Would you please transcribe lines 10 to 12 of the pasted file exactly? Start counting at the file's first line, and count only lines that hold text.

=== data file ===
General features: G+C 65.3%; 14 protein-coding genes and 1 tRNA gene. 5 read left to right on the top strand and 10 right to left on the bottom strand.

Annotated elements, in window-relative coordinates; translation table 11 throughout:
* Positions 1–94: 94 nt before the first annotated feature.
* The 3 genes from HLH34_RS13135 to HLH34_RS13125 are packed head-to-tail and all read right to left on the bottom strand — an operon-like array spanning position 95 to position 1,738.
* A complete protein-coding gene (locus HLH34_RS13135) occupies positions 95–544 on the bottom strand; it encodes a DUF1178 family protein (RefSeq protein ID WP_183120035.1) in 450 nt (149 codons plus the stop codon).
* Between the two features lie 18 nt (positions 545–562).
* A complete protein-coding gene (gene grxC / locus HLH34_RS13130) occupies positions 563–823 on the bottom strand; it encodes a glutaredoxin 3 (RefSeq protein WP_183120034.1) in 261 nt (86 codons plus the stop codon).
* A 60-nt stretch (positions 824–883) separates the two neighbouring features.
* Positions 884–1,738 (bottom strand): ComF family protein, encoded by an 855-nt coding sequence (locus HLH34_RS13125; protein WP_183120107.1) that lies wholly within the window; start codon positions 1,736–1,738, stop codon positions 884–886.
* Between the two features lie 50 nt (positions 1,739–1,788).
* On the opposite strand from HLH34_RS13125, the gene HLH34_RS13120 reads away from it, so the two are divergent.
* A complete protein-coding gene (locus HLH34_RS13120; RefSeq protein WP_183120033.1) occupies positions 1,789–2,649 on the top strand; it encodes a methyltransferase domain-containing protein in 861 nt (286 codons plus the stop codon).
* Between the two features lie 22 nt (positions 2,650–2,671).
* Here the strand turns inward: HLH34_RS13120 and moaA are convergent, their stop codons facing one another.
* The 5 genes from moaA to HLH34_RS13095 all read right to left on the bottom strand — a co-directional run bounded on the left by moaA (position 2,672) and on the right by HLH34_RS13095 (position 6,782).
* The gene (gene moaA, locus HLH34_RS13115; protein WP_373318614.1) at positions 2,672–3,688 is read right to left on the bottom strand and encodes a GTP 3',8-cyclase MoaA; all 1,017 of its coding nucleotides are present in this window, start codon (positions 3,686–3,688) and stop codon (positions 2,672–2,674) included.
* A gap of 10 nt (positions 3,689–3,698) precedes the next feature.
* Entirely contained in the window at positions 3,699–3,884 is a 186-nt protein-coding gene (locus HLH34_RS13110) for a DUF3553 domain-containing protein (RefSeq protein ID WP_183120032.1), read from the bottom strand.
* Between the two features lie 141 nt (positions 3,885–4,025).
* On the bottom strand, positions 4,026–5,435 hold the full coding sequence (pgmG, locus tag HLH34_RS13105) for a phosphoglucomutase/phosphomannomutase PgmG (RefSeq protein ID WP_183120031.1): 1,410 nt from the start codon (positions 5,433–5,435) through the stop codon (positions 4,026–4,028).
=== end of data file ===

* Between the two features lie 50 nt (positions 1,739–1,788).
* On the opposite strand from HLH34_RS13125, the gene HLH34_RS13120 reads away from it, so the two are divergent.
* A complete protein-coding gene (locus HLH34_RS13120; RefSeq protein WP_183120033.1) occupies positions 1,789–2,649 on the top strand; it encodes a methyltransferase domain-containing protein in 861 nt (286 codons plus the stop codon).